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The new AI is general and mathematically rigorous

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Frontiers of Electrical and Electronic Engineering in China

Abstract

Most traditional artificial intelligence (AI) systems of the past decades are either very limited, or based on heuristics, or both. The new millennium, however, has brought substantial progress in the field of theoretically optimal and practically feasible algorithms for prediction, search, inductive inference based on Occam’s razor, problem solving, decision making, and reinforcement learning in environments of a very general type. Since inductive inference is at the heart of all inductive sciences, some of the results are relevant not only for AI and computer science but also for physics, provoking nontraditional predictions based on Zuse’s thesis of the computer-generated universe. We first briefly review the history of AI since Gödel’s 1931 paper, then discuss recent post-2000 approaches that are currently transforming general AI research into a formal science.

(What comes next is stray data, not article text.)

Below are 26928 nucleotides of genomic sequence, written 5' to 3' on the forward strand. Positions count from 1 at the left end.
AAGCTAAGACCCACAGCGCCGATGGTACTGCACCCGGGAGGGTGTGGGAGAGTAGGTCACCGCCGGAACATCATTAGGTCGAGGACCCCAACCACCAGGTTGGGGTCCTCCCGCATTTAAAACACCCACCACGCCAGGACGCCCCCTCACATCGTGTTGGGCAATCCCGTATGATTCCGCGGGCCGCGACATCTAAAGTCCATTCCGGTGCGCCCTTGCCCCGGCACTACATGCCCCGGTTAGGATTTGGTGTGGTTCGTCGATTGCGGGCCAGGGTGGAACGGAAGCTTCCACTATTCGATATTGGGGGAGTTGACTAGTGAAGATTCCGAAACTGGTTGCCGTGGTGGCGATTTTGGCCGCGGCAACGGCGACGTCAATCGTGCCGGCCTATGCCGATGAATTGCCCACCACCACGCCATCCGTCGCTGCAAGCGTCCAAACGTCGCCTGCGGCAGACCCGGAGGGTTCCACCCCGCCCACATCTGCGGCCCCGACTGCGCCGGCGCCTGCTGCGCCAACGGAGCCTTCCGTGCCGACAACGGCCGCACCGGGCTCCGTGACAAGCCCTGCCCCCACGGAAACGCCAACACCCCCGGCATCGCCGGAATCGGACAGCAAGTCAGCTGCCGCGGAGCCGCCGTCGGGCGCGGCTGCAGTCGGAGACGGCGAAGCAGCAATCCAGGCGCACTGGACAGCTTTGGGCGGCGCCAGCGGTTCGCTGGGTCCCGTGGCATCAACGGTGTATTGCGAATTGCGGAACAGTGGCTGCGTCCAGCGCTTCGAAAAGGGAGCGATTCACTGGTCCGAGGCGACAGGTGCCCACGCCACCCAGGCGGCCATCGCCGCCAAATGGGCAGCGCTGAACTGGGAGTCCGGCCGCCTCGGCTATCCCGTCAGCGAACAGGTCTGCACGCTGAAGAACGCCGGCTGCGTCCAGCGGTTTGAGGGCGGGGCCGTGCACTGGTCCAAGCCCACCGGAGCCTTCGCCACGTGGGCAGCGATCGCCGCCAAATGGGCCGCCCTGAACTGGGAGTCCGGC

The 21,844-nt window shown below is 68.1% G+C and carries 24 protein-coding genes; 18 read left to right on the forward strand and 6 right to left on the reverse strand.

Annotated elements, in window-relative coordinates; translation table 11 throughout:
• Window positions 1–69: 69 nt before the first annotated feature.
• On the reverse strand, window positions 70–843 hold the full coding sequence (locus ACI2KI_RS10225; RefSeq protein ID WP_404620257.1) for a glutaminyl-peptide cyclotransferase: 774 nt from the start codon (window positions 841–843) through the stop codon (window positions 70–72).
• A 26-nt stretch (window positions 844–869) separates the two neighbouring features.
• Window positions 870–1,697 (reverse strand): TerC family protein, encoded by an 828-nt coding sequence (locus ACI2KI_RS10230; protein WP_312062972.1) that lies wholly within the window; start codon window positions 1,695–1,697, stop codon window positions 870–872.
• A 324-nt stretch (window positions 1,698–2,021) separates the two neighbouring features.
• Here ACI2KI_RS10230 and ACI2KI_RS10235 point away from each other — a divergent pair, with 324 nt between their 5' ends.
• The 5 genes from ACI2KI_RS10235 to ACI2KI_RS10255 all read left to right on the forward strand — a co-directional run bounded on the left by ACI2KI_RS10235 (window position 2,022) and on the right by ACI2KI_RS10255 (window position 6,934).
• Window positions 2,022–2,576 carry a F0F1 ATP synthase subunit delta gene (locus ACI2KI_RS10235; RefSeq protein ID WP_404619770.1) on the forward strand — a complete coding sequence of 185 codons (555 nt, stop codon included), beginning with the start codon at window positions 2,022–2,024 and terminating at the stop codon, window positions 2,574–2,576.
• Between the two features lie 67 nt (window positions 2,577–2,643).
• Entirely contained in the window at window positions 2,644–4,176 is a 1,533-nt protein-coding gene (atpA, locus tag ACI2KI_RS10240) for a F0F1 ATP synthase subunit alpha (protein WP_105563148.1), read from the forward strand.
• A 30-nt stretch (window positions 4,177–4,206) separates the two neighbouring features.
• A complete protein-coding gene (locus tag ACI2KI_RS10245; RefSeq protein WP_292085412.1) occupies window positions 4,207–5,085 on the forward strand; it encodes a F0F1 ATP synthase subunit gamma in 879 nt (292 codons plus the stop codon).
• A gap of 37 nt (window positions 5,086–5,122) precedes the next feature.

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Correspondence to Jürgen Schmidhuber.

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Part of this work is reprinted from Refs. [11] and [100] with friendly permission by Springer-Verlag.

Jürgen Schmidhuber wants to build an optimal scientist, then retire. He is Director of the Swiss Artificial Intelligence Lab IDSIA (since 1995), Professor of Artificial Intelligence at the University of Lugano, Switzerland (since 2009), Head of the CogBotLab at TU Munich, Germany (since 2004, as Professor Extraordinarius until 2009), and Professor SUPSI, Switzerland (since 2003). He obtained his doctoral degree in computer science from TUM in 1991 and his Habilitation degree in 1993, after a postdoctoral stay at the University of Colorado at Boulder. He helped to transform IDSIA into one of the world’s top ten AI labs (the smallest!), according to the ranking of Business Week Magazine. In 2008 he was elected member of the European Academy of Sciences and Arts. He has published more than 200 peer-reviewed scientific papers (some won best paper awards) on topics such as machine learning, mathematically optimal universal AI, artificial curiosity and creativity, artificial recurrent neural networks (which won several recent handwriting recognition contests), adaptive robotics, algorithmic information and complexity theory, digital physics, theory of beauty, and the fine arts.

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Schmidhuber, J. The new AI is general and mathematically rigorous. Front. Electr. Electron. Eng. China 5, 347–362 (2010). https://doi.org/10.1007/s11460-010-0105-z

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